ACOG Statement on the FDA Warning Regarding Use of General Anesthetics and Sedation Drugs in Pregnant Women

December 22, 2016

Washington, DCThomas Gellhaus, MD, president of The American College of Obstetricians and Gynecologists (ACOG), released the following statement on the U.S. Food and Drug Administration’s (FDA) Dec. 14 drug safety announcement, “FDA review results in new warnings about using general anesthetics and sedation drugs in young children and pregnant women”:

“ACOG has significant concerns regarding the FDA’s warning that repeated or lengthy use of general anesthetic or sedation drugs during surgeries or procedures in pregnant women during their third trimester could result in negative developmental effects in children. ACOG believes the clinical significance of these findings are unknown and could inappropriately dissuade clinicians from providing women with necessary care during pregnancy.

“According to published studies cited by the FDA, more than three hours of exposure resulted in widespread loss of nerve cells in the developing brain. However, the findings that pertain to growing fetuses were based on studies in pregnant animals—not pregnant women. Furthermore, in the animal studies, exposure that resulted in loss of nerve cells involved time periods of five to 24 hours, depending on the drug used, not the three hours of exposure described in the announcement. Due to these substantial data limitations, ACOG maintains that women in any trimester of pregnancy should be counseled regarding evidence-based benefits and risks of any proposed interventions which may involve the use of general anesthetic or sedative agents. No women should be denied a medically indicated surgery or procedure which may involve the use of these agents.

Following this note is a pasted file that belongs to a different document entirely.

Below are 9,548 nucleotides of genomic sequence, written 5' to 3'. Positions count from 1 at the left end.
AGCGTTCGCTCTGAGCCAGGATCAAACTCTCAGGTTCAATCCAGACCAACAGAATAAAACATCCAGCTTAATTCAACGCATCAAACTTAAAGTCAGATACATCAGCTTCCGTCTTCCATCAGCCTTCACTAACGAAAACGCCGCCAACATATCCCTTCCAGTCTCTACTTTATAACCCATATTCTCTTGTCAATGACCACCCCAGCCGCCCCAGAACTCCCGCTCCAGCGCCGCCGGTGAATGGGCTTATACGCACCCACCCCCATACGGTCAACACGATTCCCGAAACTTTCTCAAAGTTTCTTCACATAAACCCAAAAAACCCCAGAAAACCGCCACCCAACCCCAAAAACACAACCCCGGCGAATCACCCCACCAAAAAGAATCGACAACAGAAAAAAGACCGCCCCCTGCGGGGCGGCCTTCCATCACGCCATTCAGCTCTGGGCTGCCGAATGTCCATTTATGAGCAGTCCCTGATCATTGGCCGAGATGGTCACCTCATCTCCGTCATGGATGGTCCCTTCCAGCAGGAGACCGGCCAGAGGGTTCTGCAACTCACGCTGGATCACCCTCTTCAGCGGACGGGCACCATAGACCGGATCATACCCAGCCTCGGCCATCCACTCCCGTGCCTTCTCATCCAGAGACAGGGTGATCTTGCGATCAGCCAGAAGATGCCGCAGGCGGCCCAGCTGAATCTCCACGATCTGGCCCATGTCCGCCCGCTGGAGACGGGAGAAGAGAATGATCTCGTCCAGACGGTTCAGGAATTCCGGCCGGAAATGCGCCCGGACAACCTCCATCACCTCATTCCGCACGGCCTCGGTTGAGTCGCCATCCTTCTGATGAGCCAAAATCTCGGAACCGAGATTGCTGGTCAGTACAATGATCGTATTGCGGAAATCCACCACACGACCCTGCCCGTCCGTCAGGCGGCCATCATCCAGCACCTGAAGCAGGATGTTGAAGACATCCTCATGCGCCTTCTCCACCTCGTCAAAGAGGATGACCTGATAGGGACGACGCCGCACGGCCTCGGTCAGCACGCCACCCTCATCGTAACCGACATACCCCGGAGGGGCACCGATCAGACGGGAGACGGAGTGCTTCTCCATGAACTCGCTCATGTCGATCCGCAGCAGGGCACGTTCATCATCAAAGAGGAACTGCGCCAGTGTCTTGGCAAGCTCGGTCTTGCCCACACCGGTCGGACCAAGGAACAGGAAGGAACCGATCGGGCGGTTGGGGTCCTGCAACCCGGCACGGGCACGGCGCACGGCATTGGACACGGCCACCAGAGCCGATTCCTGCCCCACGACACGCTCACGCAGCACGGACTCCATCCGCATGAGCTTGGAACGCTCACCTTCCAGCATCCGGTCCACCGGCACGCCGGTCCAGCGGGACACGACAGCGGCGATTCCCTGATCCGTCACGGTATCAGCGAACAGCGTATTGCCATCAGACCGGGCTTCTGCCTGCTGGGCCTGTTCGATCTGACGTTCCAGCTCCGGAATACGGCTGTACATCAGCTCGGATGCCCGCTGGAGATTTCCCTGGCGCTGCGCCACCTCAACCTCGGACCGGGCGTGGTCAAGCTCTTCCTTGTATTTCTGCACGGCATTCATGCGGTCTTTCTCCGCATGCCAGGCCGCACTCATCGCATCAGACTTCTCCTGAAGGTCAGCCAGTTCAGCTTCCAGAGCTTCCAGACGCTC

“The FDA also announced that it will now require warnings to be added to the labels of general anesthetic and sedation drugs. It is extremely unlikely that a pregnant woman or fetus would be exposed to these drugs for the time period described as potentially harmful for either an obstetric or non-obstetric surgery. In the event of prolonged anesthetic exposure due to a complicated delivery, the fetus would be delivered long before the potentially harmful range would be reached. Therefore, FDA-required warnings on labels could cause patients and providers to reject the use of these medically indicated drugs despite the low threshold of fetal exposure.

“ACOG is a science-driven, medical organization that represents and provides clinical guidance to more than 95 percent of the U.S. ob-gyn workforce. Yet, ACOG was not sought after for input with regard to these recommendations. Going forward, it is critical for the FDA to involve ACOG and other obstetric care providers in the development of all safety announcements that affect obstetric care.

“Ob-gyns and other obstetric providers should continue to follow ACOG’s clinical guidance as outlined in Committee Opinion #474, Nonobstetric Surgery During Pregnancy.

Access Practice Advisory: FDA Warnings Regarding Use of General Anesthetics and Sedation Drugs in Young Children and Pregnant Women.

 

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The American College of Obstetricians and Gynecologists (The College), a 501(c)(3) organization, is the nation’s leading group of physicians providing health care for women. As a private, voluntary, nonprofit membership organization of more than 57,000 members, The College strongly advocates for quality health care for women, maintains the highest standards of clinical practice and continuing education of its members, promotes patient education, and increases awareness among its members and the public of the changing issues facing women’s health care. The American Congress of Obstetricians and Gynecologists (ACOG), a 501(c)(6) organization, is its companion organization. www.acog.org

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